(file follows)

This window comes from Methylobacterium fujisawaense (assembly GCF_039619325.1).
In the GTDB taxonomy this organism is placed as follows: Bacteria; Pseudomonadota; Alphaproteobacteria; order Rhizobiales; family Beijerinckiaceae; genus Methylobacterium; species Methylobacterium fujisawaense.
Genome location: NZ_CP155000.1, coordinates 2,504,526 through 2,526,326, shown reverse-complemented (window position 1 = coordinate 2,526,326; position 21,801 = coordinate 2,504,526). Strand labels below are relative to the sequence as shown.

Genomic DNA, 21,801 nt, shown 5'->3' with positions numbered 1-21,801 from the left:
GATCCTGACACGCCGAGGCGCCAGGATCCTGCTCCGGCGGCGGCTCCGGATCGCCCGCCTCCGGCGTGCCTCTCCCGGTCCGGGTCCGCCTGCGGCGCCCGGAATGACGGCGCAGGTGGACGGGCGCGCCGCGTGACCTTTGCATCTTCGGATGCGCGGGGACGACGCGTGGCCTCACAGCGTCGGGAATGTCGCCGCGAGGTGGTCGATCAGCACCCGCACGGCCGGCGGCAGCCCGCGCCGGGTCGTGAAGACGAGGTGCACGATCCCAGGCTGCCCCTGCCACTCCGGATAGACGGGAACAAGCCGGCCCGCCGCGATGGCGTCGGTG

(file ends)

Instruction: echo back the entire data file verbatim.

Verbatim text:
This window comes from Methylobacterium fujisawaense (assembly GCF_039619325.1).
In the GTDB taxonomy this organism is placed as follows: Bacteria; Pseudomonadota; Alphaproteobacteria; order Rhizobiales; family Beijerinckiaceae; genus Methylobacterium; species Methylobacterium fujisawaense.
Genome location: NZ_CP155000.1, coordinates 2,504,526 through 2,526,326, shown reverse-complemented (window position 1 = coordinate 2,526,326; position 21,801 = coordinate 2,504,526). Strand labels below are relative to the sequence as shown.

Genomic DNA, 21,801 nt, shown 5'->3' with positions numbered 1-21,801 from the left:
GATCCTGACACGCCGAGGCGCCAGGATCCTGCTCCGGCGGCGGCTCCGGATCGCCCGCCTCCGGCGTGCCTCTCCCGGTCCGGGTCCGCCTGCGGCGCCCGGAATGACGGCGCAGGTGGACGGGCGCGCCGCGTGACCTTTGCATCTTCGGATGCGCGGGGACGACGCGTGGCCTCACAGCGTCGGGAATGTCGCCGCGAGGTGGTCGATCAGCACCCGCACGGCCGGCGGCAGCCCGCGCCGGGTCGTGAAGACGAGGTGCACGATCCCAGGCTGCCCCTGCCACTCCGGATAGACGGGAACAAGCCGGCCCGCCGCGATGGCGTCGGTG